Hospitals struggle to provide care for elderly patients based on Medicare payments. Amid concerns of inadequate reimbursement, we sought to evaluate the hospitalization costs for recipients of CEA and CAS placement, identify variables associated with increased costs, and compare these costs with Medicare reimbursements.
All CEA and CAS procedures were extracted from the 2001-2008 NIS. Average CMS reimbursement rates for CEA and CAS were obtained from www.CMS.gov. Annual trends in hospital costs were analyzed by Sen slope analysis. Associations between LOS and hospital costs with respect to sex, age, discharge status, complication type, and comorbidity were analyzed by using the Wilcoxon rank sum test. Least-squares regression models were used to predict which variables had the greatest impact on LOS and hospital costs.
The 2001-2008 NIS contained 181,200 CEA and 12,485 CAS procedures. Age and sex were not predictive of costs for either procedure. Among favorable outcomes, CAS was associated with significantly higher costs compared with CEA (P < .0001). Average Medicare payments were $1,318 less than costs for CEA and $3,241 less than costs for CAS among favorable outcomes. Greater payment-to-cost disparities were noted for both CEA and CAS in patients who had unfavorable outcomes.
The 2008 Medicare hospitalization payments were substantially less than median hospital costs for both CAS and CEA. Efforts to decrease hospitalization costs and/or increase payments will be necessary to make these carotid revascularization procedures economically viable for hospitals in the long term.
[Show abstract][Hide abstract] ABSTRACT: In recent years, many important discoveries have been made to challenge current policy, guidelines, and practice regarding how best to prevent stroke associated with atherosclerotic stenosis of the origin of the internal carotid artery. TheUnited States Center forMedicare andMedicaid Services (CMS), for instance, is calling for expert advice as to whether its current policies should be modified. Using a thorough review of literature, 41 leading academic stroke-prevention clinicians from the United States and other countries, have united to advise CMS not to extend current reimbursement indications for carotid angioplasty/stenting (CAS) to patients with asymptomatic carotid stenosis or to patients with symptomatic carotid stenosis considered to be at "low or standard risk from carotid endarterectomy (CEA)." It was concluded that such expansion of reimbursement indications would have disastrous health and economic consequences for the United States and any other country that may follow such inappropriate action. This was an international effort because the experts to best advise CMS are relatively few and scattered around the world. In addition, US health policy, practice, and research have tended to have strong influences on other countries.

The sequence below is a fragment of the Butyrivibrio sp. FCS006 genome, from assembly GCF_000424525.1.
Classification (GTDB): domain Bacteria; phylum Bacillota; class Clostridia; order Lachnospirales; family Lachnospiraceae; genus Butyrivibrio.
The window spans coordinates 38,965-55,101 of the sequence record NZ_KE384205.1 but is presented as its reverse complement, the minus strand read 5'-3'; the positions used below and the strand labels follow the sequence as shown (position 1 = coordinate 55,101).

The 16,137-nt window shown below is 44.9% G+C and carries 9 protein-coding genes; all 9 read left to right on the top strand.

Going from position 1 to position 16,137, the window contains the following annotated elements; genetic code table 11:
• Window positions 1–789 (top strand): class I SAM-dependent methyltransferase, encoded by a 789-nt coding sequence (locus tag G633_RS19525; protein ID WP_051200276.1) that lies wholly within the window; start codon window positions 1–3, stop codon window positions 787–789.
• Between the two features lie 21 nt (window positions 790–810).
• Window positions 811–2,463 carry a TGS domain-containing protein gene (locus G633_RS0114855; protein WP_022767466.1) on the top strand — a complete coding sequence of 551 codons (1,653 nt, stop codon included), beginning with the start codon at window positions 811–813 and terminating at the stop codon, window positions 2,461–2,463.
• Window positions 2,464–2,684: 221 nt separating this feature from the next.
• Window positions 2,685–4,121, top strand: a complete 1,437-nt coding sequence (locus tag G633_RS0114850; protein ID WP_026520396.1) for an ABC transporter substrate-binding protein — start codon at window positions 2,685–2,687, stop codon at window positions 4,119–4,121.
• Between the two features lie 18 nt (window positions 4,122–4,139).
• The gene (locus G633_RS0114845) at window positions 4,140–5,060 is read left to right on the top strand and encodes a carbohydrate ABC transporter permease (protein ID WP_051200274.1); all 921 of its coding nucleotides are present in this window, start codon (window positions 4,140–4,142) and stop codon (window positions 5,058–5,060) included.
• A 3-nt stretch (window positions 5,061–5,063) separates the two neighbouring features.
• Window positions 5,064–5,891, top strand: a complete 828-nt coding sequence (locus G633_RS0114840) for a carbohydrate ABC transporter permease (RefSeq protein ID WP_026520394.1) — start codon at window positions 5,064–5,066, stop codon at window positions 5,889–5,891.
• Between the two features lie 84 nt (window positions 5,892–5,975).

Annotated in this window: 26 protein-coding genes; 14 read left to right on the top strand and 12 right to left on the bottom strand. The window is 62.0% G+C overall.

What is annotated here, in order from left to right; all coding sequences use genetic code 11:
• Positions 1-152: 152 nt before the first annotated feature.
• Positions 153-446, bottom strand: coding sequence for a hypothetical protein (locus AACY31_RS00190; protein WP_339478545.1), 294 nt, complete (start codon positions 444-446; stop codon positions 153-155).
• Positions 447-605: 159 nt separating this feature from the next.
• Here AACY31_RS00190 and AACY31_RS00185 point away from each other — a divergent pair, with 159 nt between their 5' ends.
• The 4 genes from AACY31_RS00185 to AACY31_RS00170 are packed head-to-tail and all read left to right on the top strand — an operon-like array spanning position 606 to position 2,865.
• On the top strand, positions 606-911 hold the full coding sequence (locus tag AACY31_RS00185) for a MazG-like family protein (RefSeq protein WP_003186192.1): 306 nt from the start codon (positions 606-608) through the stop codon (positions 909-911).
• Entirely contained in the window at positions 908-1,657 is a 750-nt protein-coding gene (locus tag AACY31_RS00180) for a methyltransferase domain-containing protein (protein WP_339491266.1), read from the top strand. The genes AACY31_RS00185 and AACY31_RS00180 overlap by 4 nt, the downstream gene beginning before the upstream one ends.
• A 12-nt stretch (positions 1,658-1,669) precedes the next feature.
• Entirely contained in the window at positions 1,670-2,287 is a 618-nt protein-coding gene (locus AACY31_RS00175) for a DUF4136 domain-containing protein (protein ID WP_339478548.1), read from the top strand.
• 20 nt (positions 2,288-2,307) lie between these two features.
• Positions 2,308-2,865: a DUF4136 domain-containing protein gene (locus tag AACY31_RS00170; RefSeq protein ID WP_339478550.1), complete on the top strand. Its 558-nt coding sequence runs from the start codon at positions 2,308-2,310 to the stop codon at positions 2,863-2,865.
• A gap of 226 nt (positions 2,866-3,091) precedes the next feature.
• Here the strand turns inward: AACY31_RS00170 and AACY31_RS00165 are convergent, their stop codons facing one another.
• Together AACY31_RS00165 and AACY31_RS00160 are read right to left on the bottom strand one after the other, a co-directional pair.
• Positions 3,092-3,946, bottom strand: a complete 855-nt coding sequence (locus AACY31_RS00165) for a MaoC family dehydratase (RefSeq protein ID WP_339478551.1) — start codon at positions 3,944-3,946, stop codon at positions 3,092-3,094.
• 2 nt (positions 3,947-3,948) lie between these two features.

European journal of vascular and endovascular surgery: the official journal of the European Society for Vascular Surgery 03/2012; 43(3):247-51. DOI:10.1016/j.ejvs.2011.12.006 · 2.49 Impact Factor
[Show abstract][Hide abstract] ABSTRACT: Population distribution estimates by age and race/ethnicity from the U.S. Census Bureau for the years 2010 and 2050 were combined with estimates of stroke incidence from population-based surveillance studies to forecast the distribution of incident stroke cases for the years 2010 and 2050. Over these 40 years, the number of incident strokes will more than double, with the majority of the increase among the elderly (age 75+) and minority groups (particularly Hispanics). These increases are likely to present major logistical, scientific, and ethnical issues in the near future.
Annals of the New York Academy of Sciences 09/2012; 1268(1):14-20. DOI:10.1111/j.1749-6632.2012.06665.x · 4.38 Impact Factor
Journal of vascular surgery: official publication, the Society for Vascular Surgery [and] International Society for Cardiovascular Surgery, North American Chapter 09/2012; 56(3):899. DOI:10.1016/j.jvs.2012.04.069 · 3.02 Impact Factor
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